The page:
Ok, I am relatively new to Long Arming but am getting right good at pantographs.
Here is how I set my system up for a pantograph
1. Load backing onto frame
2. Load batting onto frame, lining top of batting up with top of backing where it attaches to the leaders
3. Lock my vertical channel lock so that I can only move the machine horizontally (you dont have to lock it, but it helps)
4. stitch either a basting stitch or a regular one (i am lazy I just do a regular one) along the top of the batting and backing (notice we havent loaded top yet)
5. Lay top edge of top against stitched line (from step 4), adjust till top is laying flat over all and even with the top stitch line.
6. Remove channel lock if you forget you will get mad at yourself, ask me how I know
7. Stitch either basting stitch or regular one along top of quilt to stabilize it and keep the edges from folding over while not watching, I also stitch down the sides as well, securing the quilt on 3 sides and letting gravity handle the 4th.
NOTE: I usually float my tops, I tried putting the top on the rollers but somehow got it all skewed, so floating works better for me. Please do what works best for you. If it is a small (60ish wide) quilt, floating shouldnt be an issue.
8. Position the needle to the upper left corner of the quilt (assuming you are facing your quilt from front of machine), put needle down.
9. Move to back of machine and unroll pantograph so that it lays over the whole table. Weight the ends to keep it from curling.
NOTE: As another side note here, I went to lowes and bought a couple 18x22in plexiglass sheets, and use them to lay over the pantograph. This keeps the panto from rolling as well as allows me to mark with a dry erase the start/stop of the quilt and arrows for direction on more complicated pantos.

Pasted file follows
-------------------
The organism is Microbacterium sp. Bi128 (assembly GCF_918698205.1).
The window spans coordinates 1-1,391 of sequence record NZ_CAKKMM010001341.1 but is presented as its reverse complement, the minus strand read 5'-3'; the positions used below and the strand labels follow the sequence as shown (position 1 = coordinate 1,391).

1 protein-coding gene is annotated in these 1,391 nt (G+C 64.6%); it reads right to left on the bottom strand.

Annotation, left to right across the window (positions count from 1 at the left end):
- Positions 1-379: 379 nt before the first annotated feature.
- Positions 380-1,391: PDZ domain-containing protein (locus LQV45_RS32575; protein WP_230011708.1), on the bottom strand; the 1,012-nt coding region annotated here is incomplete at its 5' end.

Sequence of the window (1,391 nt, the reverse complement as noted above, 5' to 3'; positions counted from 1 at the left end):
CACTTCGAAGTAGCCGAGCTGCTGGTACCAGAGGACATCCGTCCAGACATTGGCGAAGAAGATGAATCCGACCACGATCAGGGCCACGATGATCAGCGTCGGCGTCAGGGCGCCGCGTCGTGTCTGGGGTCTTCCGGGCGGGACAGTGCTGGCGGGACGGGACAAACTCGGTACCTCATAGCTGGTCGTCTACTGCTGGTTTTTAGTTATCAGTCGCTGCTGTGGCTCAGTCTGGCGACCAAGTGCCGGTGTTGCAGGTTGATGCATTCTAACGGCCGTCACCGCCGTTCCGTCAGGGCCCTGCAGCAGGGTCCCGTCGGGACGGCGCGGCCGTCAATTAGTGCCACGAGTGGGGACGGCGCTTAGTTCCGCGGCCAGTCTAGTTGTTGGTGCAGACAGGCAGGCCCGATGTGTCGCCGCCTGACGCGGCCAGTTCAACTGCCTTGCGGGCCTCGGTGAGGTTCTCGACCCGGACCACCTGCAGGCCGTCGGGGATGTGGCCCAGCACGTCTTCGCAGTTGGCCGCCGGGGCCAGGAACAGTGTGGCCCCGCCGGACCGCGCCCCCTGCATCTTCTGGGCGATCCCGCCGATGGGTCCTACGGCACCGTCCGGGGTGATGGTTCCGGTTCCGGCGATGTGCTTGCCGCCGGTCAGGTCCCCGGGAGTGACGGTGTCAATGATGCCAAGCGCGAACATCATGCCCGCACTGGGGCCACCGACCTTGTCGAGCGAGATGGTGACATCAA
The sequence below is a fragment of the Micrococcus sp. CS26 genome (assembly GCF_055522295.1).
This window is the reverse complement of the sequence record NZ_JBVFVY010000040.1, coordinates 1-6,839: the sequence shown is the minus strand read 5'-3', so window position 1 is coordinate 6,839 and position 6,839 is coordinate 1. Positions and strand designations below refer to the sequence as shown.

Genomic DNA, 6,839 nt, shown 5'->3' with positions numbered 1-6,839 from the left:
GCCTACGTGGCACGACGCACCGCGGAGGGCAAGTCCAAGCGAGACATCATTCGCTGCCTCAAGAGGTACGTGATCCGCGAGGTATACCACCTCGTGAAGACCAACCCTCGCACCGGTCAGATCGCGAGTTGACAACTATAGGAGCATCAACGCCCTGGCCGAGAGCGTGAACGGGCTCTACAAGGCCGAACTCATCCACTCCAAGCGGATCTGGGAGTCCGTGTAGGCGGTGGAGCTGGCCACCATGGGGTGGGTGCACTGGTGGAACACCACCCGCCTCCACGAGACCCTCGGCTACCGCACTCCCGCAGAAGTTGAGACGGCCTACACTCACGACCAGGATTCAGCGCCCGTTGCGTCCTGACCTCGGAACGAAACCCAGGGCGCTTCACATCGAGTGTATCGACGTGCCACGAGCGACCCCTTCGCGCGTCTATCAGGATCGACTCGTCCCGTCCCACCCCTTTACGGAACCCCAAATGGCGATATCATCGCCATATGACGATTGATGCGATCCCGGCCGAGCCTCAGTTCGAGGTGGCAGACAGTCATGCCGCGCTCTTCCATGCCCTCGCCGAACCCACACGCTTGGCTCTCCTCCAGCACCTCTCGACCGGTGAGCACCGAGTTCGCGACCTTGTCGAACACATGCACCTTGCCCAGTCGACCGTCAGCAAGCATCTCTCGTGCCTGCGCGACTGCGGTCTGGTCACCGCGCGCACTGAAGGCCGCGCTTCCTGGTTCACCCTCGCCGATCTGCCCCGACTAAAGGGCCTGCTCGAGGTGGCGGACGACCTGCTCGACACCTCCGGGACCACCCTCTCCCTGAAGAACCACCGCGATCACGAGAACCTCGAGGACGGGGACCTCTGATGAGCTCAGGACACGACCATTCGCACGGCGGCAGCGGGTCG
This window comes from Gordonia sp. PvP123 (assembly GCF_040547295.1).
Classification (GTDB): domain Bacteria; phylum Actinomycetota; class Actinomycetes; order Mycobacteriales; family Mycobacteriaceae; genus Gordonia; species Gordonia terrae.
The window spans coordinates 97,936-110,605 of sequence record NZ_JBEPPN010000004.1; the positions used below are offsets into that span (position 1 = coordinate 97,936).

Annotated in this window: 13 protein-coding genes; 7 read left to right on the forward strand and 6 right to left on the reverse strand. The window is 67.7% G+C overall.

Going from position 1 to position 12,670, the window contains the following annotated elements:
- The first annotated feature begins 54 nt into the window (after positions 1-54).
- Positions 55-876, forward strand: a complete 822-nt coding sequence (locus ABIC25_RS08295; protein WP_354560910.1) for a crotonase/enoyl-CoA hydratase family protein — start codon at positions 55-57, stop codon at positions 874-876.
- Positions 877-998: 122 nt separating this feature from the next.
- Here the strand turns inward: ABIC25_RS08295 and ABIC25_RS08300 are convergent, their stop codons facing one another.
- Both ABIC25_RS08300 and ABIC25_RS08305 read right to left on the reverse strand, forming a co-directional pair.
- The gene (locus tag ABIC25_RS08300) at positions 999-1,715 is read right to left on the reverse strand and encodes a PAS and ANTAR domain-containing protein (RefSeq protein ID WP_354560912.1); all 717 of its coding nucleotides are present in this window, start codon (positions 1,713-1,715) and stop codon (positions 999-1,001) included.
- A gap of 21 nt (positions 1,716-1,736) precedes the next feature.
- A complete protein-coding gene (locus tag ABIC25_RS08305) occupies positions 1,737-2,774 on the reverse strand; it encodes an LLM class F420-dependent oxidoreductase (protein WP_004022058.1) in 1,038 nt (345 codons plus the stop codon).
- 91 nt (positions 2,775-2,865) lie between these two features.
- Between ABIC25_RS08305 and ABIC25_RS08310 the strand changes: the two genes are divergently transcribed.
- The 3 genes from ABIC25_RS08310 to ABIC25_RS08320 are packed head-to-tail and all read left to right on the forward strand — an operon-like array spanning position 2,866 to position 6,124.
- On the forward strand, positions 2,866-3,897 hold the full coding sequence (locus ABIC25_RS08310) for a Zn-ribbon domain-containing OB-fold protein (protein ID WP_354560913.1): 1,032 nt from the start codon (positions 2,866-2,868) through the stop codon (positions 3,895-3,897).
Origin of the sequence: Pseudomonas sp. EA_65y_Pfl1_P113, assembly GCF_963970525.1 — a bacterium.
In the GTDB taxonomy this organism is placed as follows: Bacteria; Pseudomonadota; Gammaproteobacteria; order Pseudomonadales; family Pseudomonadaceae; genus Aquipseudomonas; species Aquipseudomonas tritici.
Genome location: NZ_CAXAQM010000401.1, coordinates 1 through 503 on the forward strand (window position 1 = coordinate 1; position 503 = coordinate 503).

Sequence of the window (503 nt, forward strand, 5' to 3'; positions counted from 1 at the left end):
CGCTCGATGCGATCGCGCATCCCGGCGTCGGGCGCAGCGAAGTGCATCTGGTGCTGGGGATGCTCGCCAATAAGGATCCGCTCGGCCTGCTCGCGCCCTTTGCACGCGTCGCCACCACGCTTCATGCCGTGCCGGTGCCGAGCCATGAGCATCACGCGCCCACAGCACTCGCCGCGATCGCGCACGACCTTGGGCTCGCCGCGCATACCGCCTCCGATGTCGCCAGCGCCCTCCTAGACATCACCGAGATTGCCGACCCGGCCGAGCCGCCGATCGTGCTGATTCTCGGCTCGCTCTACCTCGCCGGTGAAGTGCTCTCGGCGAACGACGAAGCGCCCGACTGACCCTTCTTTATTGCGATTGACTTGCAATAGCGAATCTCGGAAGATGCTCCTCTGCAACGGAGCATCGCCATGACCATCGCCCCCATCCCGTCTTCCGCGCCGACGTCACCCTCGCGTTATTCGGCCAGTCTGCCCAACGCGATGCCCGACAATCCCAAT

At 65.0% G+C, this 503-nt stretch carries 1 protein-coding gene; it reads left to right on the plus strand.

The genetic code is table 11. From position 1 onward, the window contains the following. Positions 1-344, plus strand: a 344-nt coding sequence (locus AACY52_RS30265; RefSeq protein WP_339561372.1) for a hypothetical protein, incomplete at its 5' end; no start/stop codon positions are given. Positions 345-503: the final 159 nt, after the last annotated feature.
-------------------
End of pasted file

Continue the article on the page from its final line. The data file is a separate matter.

10. Turn on your laser guide on back of machine and make sure your pantograph is level (I use the edge of my table to ensure it is straight)
11. Adjust the laser light to the spot of the highest design, you need to make sure that you have enough room to quilt that top part and not run into the rollers. Remember, your needle is down and in the upper corner of your quilt.
12. Needle up, then slide machine along the pantograph so you can see if you can stitch all of the parts without hitting anything (rollers, edge, etc) dont sew, just positioning here. run it all the way across.
NOTE: I generally use the dry erase markers to mark the edges of the quilt on the plexi over the panto. that way I know where I need to stop/start on each pass. You can also use a clear ruler or even a regular ruler. Basically you are trying to let yourself know when to stop since you are not looking at the fabric while stitching.
13. I adjust the laser guide and panto until I find a satisfactory placement. this may take a few minutes so take your time.
14. I then test tension on batting/backing with a scrap piece (your backing should be wider than quilt, so you should have room for this.) adjust as needed.
15. I lock my stitches off the top (pull bobbin thread up and do a couple locking stitches)
16. I stand in back and move the machine so that the laser light follows the lines on the pantograph.
Note: I do recommend doing a few passes without the stitching, just dry runs, especially if it is a new pantograph. so you get the feel for the design. I sometimes do this just to get into the groove. Then I will stitch.
17. Once you have finished the row, be sure to cut threads, I do this off the top in the spare area so I dont have to be exact in the center.
Hope that helps...